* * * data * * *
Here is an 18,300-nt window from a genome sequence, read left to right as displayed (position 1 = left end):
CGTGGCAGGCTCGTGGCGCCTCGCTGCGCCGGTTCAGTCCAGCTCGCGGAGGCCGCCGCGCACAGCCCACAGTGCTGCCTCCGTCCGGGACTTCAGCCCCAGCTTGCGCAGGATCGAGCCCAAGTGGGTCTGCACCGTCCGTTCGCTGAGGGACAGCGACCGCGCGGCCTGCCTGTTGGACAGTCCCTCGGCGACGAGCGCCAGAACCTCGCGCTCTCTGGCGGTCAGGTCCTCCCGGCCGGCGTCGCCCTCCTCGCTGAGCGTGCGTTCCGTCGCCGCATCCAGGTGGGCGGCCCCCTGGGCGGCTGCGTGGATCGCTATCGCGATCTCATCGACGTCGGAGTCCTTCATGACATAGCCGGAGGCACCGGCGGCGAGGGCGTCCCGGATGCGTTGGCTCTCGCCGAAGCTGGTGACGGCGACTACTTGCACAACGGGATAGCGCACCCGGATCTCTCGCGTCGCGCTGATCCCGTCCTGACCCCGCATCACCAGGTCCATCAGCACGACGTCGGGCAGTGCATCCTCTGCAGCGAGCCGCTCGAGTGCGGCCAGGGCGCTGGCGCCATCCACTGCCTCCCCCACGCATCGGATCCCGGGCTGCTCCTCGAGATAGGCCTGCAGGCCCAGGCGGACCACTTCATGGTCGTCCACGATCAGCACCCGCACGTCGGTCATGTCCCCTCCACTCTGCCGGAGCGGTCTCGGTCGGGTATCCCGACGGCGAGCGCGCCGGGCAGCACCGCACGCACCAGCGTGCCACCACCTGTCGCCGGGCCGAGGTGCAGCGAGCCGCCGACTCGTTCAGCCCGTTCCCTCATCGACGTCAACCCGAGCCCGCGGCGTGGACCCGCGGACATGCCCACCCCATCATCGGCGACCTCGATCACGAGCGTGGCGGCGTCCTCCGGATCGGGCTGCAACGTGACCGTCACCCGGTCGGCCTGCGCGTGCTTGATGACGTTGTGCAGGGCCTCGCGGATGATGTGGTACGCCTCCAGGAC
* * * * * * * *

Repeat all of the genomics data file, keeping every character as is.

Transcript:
Here is an 18,300-nt window from a genome sequence, read left to right as displayed (position 1 = left end):
CGTGGCAGGCTCGTGGCGCCTCGCTGCGCCGGTTCAGTCCAGCTCGCGGAGGCCGCCGCGCACAGCCCACAGTGCTGCCTCCGTCCGGGACTTCAGCCCCAGCTTGCGCAGGATCGAGCCCAAGTGGGTCTGCACCGTCCGTTCGCTGAGGGACAGCGACCGCGCGGCCTGCCTGTTGGACAGTCCCTCGGCGACGAGCGCCAGAACCTCGCGCTCTCTGGCGGTCAGGTCCTCCCGGCCGGCGTCGCCCTCCTCGCTGAGCGTGCGTTCCGTCGCCGCATCCAGGTGGGCGGCCCCCTGGGCGGCTGCGTGGATCGCTATCGCGATCTCATCGACGTCGGAGTCCTTCATGACATAGCCGGAGGCACCGGCGGCGAGGGCGTCCCGGATGCGTTGGCTCTCGCCGAAGCTGGTGACGGCGACTACTTGCACAACGGGATAGCGCACCCGGATCTCTCGCGTCGCGCTGATCCCGTCCTGACCCCGCATCACCAGGTCCATCAGCACGACGTCGGGCAGTGCATCCTCTGCAGCGAGCCGCTCGAGTGCGGCCAGGGCGCTGGCGCCATCCACTGCCTCCCCCACGCATCGGATCCCGGGCTGCTCCTCGAGATAGGCCTGCAGGCCCAGGCGGACCACTTCATGGTCGTCCACGATCAGCACCCGCACGTCGGTCATGTCCCCTCCACTCTGCCGGAGCGGTCTCGGTCGGGTATCCCGACGGCGAGCGCGCCGGGCAGCACCGCACGCACCAGCGTGCCACCACCTGTCGCCGGGCCGAGGTGCAGCGAGCCGCCGACTCGTTCAGCCCGTTCCCTCATCGACGTCAACCCGAGCCCGCGGCGTGGACCCGCGGACATGCCCACCCCATCATCGGCGACCTCGATCACGAGCGTGGCGGCGTCCTCCGGATCGGGCTGCAACGTGACCGTCACCCGGTCGGCCTGCGCGTGCTTGATGACGTTGTGCAGGGCCTCGCGGATGATGTGGTACGCCTCCAGGAC